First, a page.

Longitudinal Study on Ageing in India (LASI)

Edition #8: Results from a groundbreaking study among India’s 45+ population.

In the last newsletter, I shared the report Silver Economy: A case for market-based solutions, a self-authored report on my research into ageing, elder care and market-solutions available in India. In one of the sections, I highlighted early results from the Longitudinal Study on Ageing in India. Earlier this week, and amidst hectic preparations for the Covid-19 vaccine drive, the Minister for Health and Family Welfare (MoHFW) Dr Harsh Vardhan released results from the first wave of LASI data. This is a significant study for many reasons, for researchers, policy makers, health practitioners working on geriatric care, and for the general population.

Talking to Rajya Sabha TV, Prof T V Sekher, Principal Investigaror of LASI and Professor in IIPS, spoke about key aspects of the study results from the first wave data.

  • 34% of surveyed have at least one chronic health condition.
    • Cardiovascular – 34%; hypertension – 32%; bone and joint diseases – 19%; diabetes – 14%; lung diseases – 8%; heart disease – 5%; anaemia – 5%; stroke – 3%; cancer – 0.7%
    • 3/4th of them that reported chronic conditions are getting treated for various chronic conditions. Diabetes – 83%; hypertension – 77%, etc.
  • In the context of the pandemic, 23% have multi-morbidity health conditions. This was sponsored as part of the National Program on Healthcare for the Elderly.
  • Mental illness (like depression) is seen among 8% of the population; among  the 75+ group, this increases to 10%. Most seen among rural residents, widows and elderly living alone.
  • 11% of the elderly have physical impairment; locomotor – 6%; visual – 4%; others – mental, hearing.
  • The study also captures information under “activities of daily living” of elderly (taking a bath, food intake, using toilets, etc.). 24% of elderly have at least one limitation; 14% have more than one limitation.

About LASI

The LASI study was launched in 2016 to generate scientific evidence and data about India’s growing elderly population.

First, and foremost, LASI is India’s first longitudinal study on ageing and the world’s largest longitudinal study.

The International Institute for Population Sciences (IIPS) based in Mumbai is carrying out this study. The first wave of the study was conducted in all states and UTs (except Sikkim) covering 72000 individuals from 43000 households across the country. This survey and study will go back to the same households over 25 years and every 2.5 years, the changes in their physical, health and economic conditions will be recorded.

The international partners on this study are Harvard and University of Southern California (USC) while the India project is financially supported by MoHFW, NIH (US) and UNPA. With this, India joins an elite club of health and retirement studies with 40 countries around the world. In particular, India joins other Asian countries like Korea, Japan, Indonesia and China in undertaking similar studies in their countries. By being part of an international grouping, researchers have access to standardized survey tools and protocols thus allowing for internationally comparable data.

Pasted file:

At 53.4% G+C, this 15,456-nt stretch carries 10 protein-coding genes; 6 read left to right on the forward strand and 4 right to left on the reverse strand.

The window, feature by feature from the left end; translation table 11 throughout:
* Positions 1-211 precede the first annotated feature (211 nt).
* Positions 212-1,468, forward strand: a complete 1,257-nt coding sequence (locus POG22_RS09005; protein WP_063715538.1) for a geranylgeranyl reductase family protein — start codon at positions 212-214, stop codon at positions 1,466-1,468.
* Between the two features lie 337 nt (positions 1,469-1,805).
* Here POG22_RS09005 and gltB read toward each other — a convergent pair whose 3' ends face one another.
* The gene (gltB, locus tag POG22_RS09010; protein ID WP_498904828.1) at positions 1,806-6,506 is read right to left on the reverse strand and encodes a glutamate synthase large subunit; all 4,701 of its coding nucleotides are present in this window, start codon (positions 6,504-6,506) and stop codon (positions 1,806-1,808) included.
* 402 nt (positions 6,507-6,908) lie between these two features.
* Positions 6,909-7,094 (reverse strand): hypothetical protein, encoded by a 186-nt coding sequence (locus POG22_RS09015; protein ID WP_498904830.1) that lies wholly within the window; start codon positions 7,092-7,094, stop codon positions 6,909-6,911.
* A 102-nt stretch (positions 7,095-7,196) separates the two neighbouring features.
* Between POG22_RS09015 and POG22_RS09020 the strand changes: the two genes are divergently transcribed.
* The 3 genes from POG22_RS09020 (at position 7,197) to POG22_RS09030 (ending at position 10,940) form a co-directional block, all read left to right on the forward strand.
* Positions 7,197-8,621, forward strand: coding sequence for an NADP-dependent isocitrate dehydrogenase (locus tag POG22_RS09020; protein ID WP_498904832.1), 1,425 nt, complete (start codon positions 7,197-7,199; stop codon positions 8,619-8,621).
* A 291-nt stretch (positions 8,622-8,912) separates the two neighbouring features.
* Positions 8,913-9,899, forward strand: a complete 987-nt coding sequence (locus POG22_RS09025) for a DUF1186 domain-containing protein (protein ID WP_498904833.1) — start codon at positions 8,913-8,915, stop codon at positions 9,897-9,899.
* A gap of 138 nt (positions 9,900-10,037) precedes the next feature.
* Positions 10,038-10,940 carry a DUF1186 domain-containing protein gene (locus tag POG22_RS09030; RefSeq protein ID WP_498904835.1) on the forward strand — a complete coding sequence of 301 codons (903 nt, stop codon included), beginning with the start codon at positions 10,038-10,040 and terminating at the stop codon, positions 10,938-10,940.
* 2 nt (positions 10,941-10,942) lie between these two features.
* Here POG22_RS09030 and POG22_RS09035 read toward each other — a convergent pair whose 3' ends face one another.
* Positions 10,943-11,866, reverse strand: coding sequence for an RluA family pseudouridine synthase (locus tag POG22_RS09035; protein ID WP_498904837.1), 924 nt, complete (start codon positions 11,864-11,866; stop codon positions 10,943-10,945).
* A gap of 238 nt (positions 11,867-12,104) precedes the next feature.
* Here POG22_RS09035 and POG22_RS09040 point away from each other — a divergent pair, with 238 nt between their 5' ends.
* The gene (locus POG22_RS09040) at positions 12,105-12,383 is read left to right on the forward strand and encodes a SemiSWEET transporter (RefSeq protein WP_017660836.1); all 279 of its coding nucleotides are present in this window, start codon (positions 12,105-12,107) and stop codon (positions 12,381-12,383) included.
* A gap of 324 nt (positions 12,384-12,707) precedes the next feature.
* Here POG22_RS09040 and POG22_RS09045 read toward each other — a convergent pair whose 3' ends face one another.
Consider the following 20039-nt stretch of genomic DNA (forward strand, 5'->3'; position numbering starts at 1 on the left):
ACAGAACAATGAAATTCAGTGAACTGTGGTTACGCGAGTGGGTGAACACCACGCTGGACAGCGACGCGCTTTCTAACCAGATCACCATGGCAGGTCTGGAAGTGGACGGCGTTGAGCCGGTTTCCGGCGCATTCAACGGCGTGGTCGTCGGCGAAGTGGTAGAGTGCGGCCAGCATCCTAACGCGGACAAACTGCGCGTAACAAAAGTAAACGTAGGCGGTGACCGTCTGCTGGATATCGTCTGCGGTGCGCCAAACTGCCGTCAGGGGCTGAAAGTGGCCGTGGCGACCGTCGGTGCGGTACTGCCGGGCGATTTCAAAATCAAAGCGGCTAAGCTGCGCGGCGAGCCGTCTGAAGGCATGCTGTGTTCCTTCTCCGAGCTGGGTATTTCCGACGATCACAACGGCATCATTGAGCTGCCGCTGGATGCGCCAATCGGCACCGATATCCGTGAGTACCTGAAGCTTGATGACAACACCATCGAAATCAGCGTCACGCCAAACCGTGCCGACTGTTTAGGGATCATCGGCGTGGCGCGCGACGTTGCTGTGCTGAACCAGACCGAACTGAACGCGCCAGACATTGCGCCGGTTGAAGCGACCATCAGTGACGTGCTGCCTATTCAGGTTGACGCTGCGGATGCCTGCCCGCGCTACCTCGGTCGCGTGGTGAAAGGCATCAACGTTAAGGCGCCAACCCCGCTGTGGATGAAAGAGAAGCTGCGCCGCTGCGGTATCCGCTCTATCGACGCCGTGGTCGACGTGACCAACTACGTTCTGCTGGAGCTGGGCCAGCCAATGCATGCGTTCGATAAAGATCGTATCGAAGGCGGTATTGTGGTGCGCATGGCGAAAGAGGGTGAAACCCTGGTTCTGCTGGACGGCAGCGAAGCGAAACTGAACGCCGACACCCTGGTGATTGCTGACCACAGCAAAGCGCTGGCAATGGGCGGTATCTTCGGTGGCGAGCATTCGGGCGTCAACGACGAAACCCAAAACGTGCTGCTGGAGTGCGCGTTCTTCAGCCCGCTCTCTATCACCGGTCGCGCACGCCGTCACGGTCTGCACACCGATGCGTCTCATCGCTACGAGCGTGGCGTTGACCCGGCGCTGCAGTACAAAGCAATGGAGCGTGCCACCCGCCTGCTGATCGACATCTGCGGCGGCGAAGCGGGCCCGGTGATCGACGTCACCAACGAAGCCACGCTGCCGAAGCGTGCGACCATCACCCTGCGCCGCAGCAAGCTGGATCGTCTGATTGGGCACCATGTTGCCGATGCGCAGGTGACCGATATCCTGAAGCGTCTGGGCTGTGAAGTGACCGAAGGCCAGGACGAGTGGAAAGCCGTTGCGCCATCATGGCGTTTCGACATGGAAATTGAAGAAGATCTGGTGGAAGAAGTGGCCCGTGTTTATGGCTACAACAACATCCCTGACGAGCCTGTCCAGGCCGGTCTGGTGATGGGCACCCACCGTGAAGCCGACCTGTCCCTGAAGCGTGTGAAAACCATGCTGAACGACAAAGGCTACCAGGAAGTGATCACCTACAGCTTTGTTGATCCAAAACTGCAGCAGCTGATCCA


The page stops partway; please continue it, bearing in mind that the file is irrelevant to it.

The first wave survey results were released by the health minister on the 6th of Jan, 2021. The survey also captures various social security measures available for elderly, their level of awareness and use among the elderly.

The 2011 census estimated 100M Indians over the age of 60 and this population is expected to be approx. 320M by 2050, accounting for roughly 20% of the total population. While a lot of the focus of the goverment over the last decade has been on youth policies and programs, focused on the opportunities arising from the demographic dividend, this emerging area of research puts much needed focus on the other demographic – older adults – in a scientific manner.

What is a longitudinal study?

Source: BMJ

In a longitudinal study subjects are followed over time with continuous or repeated monitoring of risk factors or health outcomes, or both. Such investigations vary enormously in their size and complexity. At one extreme a large population may be studied over decades.  At the other extreme, some longitudinal studies follow up relatively small groups for a few days or weeks. 

Here is one such example on a comparable study at IISC. The Srinivasapura Ageing Senescence and Cognition (SANSCOG) is an initiative by CBR in collaboration with NIMHANS, Sri Devaraj Urs Medical College, Kolar and other departments of IISc. The project by the Centre for Brain Research at IISC Bangalore is envisioned as a prospective community based cohort study with long term follow-up over many years for comprehensive evaluation of the risk and protective factors associated with cognitive changes due to normal ageing, Alzheimer’s disease and other related disorders. The Srinivaspura taluk in Kolar district of the state of Karnataka is the site of the study. The study cohort (n=10,000) comprising of cognitively healthy individuals without dementia in the age group of 45 years and above will undergo detailed assessments comprising of clinical, neurocognitive, lifestyle, anthropometric,biochemical, genetic and multi-modal neuroimaging measures at baseline and periodic follow up. 

This 2017 archived article by FactorDaily delves deeper into the SANSCOG project but here is an interesting bit of information about how the private sector has contributed to establishing a largely under-funded but important research work.“CBR’s Vijaylakshmi says she got pulled into the project when Kris (Gopalakrishnan) walked into the then IISc director Padmanabhan Balaram’s office in October 2014. He wanted to “do something in neuroscience, particularly ageing”.